Born: August 26, 1894
Died: April 5, 1978
Town: Asbury Park
Harold Joseph Rockafeller Jr. was born August 26, 1894 in Asbury Park. Quick and rugged, Harry was a standout athlete at Asbury Park High, excelling in football, basketball and track. Harry and his brother Jack were terrors on the gridiron. Jack went to Penn and Harry became a star football player for Rutgers, bookending with Paul Robeson at the end position and earning All-America honorable mention in 1915. When the two players graduated, they were hailed as the greatest gridders in Queensmen history.
After serving in the army during World War I and working for US Rubber in New Brunswick, Harry followed the path of many star athletes and returned to his alma as a coach in the mid-1920s.
In 1927, Rutgers made Harry head coach of the football team. He flourished in this position, but preferred running all of the school’s sports programs, and Rutgers honored his request to become Graduate Manager of Athletics in 1931. He continued to coach the “150-pound” teams—the rough equivalent of a JV—and led them to three straight unbeaten seasons.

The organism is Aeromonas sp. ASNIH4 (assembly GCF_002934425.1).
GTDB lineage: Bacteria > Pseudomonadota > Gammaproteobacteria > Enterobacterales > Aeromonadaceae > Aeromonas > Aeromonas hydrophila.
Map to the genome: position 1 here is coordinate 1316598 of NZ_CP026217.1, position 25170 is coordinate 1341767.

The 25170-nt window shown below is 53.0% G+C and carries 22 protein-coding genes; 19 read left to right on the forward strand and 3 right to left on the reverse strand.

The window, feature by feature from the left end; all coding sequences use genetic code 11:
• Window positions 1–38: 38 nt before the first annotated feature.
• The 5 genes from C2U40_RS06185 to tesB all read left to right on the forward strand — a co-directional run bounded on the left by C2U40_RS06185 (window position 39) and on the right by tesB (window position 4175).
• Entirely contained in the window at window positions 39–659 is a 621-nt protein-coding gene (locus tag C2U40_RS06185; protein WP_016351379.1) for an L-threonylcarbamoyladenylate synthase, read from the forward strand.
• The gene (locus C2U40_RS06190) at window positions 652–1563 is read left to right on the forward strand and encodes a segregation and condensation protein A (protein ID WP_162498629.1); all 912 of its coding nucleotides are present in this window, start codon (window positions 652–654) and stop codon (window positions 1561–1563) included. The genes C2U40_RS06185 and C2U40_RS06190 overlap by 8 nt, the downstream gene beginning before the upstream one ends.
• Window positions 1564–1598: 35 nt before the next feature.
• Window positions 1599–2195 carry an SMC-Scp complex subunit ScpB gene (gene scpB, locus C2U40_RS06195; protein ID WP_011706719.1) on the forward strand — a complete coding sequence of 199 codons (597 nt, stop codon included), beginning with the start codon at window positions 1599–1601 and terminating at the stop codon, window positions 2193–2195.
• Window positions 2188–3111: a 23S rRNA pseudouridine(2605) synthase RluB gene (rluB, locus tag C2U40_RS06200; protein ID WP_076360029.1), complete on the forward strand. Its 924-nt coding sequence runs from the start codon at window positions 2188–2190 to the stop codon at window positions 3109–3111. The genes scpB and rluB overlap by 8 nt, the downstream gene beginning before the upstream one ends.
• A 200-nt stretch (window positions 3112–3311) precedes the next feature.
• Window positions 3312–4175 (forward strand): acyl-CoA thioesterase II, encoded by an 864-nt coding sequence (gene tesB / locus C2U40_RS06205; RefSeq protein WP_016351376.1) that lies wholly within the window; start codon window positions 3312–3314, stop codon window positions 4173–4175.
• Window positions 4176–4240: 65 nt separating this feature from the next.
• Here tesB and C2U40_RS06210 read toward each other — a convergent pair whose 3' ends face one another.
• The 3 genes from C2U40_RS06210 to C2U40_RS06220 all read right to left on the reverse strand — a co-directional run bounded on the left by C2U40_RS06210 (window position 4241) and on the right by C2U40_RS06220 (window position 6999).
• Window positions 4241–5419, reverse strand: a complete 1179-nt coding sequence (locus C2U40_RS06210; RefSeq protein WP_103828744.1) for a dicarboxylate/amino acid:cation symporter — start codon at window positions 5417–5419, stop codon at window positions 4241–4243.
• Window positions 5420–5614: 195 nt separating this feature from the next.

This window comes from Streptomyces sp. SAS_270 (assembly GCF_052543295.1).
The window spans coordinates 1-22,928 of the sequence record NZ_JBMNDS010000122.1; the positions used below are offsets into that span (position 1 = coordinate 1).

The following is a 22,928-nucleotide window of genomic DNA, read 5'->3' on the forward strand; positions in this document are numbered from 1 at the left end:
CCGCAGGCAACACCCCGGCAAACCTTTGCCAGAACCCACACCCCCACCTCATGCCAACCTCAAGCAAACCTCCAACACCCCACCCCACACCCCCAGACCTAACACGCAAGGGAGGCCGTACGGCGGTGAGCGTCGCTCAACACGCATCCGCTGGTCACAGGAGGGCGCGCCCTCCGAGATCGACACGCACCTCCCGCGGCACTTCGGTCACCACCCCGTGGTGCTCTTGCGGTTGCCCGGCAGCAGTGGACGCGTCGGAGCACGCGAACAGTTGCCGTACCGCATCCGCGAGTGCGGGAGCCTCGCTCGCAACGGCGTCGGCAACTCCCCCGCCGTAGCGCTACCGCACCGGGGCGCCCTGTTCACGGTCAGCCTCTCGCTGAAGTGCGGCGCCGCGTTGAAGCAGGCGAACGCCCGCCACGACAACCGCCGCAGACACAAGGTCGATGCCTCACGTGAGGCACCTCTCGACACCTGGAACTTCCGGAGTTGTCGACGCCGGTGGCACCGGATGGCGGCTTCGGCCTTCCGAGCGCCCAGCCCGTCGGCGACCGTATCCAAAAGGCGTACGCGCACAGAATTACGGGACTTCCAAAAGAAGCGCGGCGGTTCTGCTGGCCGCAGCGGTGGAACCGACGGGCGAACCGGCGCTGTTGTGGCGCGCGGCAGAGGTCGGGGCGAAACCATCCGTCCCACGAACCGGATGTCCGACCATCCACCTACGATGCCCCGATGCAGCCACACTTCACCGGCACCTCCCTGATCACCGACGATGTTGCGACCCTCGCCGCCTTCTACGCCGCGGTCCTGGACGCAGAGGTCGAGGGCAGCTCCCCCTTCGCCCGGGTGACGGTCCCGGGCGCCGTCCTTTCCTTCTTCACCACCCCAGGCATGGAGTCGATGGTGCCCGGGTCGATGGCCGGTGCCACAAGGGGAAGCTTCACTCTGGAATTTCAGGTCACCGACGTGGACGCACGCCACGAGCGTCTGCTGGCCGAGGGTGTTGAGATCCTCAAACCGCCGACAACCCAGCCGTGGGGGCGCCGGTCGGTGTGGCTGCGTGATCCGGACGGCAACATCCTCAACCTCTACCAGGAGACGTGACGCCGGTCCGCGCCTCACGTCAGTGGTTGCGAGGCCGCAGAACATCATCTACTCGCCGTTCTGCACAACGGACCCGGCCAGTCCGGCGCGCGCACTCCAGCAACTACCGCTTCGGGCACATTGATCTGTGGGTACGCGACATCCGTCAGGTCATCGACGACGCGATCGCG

Known on campus as “Rocky,” Harry was a popular figure. When football coach Harvey Harman was drafted during World War II, he returned to the sidelines for four years and coach the team to a conference title in 1945.
From 1952 to 1961, Harry served as Athletic Director at Rutgers, retiring at the age of 66. By then he was known as Mr. Rutgers. In 1970, he was inducted into the Helms Athletic Hall of Fame. He also served as Mayor of Piscataway and headed Rutgers’ fundraising efforts. Harry passed away in 1978 at the age of 84.